From Spain and especially from Italy through the Medici family, the perfumers conquered France. Versailles placed perfumers and producers of powders and gloves on the throne.
The glittering palace in Versailles was the place to be regarding fashion. In four years, King Louis XIV bathed only once! Being dirty was normal. In order to suppress somehow the stench of unwashed bodies, men and women used cosmetic products of that time, powders and especially perfumes.


Montpellier and Grasse competed for the primacy in the production of medicinal herbs and flowers such as: carnations, violets, lavender, jasmine and tuberose. At that time women discovered the dictatorship of fashion, the significance of hairstyle, makeup and perfume, although Cleopatra realized that much earlier.

The palace of Louis XV was the Palace of Perfume. Perfumes were changed every day; it was even specified what to use each day.

The promotion of rules of female elegance was at its beginnings, and the awareness of personal hygiene was finally returning. Priority was given to fine scents, especially those from Paris, which were thriving at that time. Chemists from Grasse live in affluence and make progress in techniques of distillation and perfume production.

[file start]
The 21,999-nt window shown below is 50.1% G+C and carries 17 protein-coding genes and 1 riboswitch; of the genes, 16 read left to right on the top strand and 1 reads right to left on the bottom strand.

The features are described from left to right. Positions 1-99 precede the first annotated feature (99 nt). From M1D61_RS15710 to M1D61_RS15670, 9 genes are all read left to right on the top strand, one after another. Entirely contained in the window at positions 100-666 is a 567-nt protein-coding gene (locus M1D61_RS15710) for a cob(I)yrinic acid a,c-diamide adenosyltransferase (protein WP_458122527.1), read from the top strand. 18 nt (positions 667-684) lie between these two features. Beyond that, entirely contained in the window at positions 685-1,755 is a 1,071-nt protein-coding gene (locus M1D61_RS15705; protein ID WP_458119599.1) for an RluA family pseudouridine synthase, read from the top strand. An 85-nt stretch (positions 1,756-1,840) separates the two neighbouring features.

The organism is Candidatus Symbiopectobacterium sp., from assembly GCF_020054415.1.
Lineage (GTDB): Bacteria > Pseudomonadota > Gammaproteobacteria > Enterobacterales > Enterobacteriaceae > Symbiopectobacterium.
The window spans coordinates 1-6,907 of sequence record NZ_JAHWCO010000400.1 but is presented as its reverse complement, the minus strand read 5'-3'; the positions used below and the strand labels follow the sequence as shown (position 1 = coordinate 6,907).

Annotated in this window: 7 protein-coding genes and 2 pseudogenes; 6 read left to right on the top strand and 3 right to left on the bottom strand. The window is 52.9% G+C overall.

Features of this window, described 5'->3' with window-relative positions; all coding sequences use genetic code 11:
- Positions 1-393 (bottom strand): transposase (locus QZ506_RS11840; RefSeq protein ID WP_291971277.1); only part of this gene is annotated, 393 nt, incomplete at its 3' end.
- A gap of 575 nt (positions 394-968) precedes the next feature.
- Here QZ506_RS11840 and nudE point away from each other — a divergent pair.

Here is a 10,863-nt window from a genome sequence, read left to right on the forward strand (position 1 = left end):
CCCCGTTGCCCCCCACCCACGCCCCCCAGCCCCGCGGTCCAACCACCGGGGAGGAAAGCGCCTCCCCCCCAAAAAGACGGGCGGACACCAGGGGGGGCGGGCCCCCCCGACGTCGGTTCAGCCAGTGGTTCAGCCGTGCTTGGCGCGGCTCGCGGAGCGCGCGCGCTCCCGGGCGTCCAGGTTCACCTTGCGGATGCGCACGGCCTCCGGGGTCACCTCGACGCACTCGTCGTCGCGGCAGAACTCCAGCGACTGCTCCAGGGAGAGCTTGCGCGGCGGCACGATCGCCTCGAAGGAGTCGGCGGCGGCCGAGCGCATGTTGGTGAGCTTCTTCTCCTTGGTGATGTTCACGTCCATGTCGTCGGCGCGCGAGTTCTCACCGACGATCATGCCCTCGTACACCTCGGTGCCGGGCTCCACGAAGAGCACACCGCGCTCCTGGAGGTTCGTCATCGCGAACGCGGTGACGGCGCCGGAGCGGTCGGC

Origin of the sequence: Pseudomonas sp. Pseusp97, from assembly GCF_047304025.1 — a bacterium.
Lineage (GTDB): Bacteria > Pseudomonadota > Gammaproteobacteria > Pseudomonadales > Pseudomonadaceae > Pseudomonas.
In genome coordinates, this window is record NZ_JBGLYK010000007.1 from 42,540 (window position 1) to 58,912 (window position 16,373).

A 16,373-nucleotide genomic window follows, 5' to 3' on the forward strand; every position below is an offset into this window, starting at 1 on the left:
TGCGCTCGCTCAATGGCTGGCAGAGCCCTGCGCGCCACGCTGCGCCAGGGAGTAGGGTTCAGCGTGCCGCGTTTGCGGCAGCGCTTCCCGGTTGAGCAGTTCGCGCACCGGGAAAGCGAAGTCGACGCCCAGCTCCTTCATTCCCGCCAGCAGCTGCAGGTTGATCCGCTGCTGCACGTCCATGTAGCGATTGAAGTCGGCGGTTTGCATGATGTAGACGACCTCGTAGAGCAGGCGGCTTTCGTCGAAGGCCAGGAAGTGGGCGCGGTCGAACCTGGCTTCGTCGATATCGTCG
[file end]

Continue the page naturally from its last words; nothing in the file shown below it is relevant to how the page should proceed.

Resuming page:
In Cologne, Jean-Antoine Farina discovers cologne water (Eau de Cologne).
During the Napoleon era, the epoch of romance, women are looking for fine perfumes to accentuate their personality.
Josephine spent a fortune on exotic scents while Napoleon was satisfied with cologne. In 1789 scented baths as a trend started to spread from England. In the time of Romanticism women are turning away from strong makeup and perfumes to being pale and lightly perfumed.


In the late 19th century, with the development and rise of civil society, the perfume industry creates the first synthetic perfumes.